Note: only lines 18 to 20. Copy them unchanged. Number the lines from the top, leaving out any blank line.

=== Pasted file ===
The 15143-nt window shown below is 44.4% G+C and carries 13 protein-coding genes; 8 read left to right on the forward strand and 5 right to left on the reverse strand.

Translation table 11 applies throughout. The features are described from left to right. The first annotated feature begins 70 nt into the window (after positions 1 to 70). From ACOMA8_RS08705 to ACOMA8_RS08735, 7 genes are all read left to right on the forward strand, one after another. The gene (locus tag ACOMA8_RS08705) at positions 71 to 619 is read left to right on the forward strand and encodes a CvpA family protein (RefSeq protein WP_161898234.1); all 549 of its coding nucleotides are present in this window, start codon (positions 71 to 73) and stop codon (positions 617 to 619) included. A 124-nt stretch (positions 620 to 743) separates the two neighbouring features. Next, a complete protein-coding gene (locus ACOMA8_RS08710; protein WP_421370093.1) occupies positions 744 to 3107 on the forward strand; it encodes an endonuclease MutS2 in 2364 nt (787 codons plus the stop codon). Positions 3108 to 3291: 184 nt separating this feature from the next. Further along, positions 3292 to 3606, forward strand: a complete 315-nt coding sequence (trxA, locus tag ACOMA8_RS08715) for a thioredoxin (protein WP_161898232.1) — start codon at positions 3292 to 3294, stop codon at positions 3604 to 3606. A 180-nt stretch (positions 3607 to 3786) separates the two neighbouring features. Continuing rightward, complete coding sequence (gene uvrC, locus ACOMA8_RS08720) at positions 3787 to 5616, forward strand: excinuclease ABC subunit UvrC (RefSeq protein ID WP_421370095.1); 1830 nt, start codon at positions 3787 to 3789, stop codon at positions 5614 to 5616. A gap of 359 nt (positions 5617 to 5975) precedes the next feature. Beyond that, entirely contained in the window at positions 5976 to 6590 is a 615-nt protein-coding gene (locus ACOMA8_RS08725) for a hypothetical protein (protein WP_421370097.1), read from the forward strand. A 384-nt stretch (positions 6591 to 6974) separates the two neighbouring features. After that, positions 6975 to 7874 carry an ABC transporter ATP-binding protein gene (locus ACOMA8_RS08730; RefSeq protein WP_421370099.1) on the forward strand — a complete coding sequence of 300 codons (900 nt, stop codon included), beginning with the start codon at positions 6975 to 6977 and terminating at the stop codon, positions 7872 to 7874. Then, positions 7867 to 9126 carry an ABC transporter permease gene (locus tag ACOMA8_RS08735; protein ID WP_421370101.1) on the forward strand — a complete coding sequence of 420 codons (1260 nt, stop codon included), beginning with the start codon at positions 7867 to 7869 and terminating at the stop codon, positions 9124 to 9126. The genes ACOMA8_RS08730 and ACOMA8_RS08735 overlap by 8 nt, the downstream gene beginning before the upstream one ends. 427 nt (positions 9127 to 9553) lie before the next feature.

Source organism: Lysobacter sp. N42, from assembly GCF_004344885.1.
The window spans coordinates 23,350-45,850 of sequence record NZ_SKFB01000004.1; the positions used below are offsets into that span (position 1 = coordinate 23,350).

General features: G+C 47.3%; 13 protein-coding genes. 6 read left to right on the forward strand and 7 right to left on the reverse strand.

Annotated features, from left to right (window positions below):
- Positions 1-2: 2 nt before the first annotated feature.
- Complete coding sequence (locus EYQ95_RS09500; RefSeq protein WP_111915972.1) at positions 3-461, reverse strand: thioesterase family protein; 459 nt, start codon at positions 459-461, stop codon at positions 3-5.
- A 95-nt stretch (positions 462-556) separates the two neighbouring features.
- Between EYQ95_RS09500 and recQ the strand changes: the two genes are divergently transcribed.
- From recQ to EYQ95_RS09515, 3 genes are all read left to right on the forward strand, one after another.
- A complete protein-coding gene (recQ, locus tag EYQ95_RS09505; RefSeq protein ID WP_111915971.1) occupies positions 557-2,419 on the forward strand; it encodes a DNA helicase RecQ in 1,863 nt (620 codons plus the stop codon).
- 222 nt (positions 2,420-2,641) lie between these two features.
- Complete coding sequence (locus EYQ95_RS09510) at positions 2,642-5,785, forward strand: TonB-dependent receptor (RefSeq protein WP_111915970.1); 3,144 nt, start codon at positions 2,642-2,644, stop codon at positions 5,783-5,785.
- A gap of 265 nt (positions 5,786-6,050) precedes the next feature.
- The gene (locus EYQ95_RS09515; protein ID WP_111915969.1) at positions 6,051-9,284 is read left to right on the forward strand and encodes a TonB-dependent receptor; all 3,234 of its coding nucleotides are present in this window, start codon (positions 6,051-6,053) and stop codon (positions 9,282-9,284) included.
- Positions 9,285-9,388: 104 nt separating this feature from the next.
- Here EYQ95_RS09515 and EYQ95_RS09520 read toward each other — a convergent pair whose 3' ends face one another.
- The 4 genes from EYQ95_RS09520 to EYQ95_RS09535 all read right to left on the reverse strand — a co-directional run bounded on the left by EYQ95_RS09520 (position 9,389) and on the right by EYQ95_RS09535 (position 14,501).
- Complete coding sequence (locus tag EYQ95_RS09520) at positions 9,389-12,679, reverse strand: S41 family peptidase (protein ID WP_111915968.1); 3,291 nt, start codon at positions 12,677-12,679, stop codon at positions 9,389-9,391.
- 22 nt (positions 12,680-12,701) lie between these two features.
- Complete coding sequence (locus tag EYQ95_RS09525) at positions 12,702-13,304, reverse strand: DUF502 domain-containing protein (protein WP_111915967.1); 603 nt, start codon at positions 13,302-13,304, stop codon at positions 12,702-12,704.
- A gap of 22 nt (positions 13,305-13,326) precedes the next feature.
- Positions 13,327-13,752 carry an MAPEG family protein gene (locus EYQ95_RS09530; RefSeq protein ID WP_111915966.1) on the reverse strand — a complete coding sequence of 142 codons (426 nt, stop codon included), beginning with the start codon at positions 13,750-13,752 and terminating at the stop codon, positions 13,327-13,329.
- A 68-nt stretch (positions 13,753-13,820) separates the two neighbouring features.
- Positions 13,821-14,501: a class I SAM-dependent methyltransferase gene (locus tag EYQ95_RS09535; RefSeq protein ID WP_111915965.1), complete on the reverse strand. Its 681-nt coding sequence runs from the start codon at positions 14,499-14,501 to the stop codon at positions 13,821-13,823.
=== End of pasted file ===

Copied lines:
- Here EYQ95_RS09515 and EYQ95_RS09520 read toward each other — a convergent pair whose 3' ends face one another.
- The 4 genes from EYQ95_RS09520 to EYQ95_RS09535 all read right to left on the reverse strand — a co-directional run bounded on the left by EYQ95_RS09520 (position 9,389) and on the right by EYQ95_RS09535 (position 14,501).
- Complete coding sequence (locus tag EYQ95_RS09520) at positions 9,389-12,679, reverse strand: S41 family peptidase (protein ID WP_111915968.1); 3,291 nt, start codon at positions 12,677-12,679, stop codon at positions 9,389-9,391.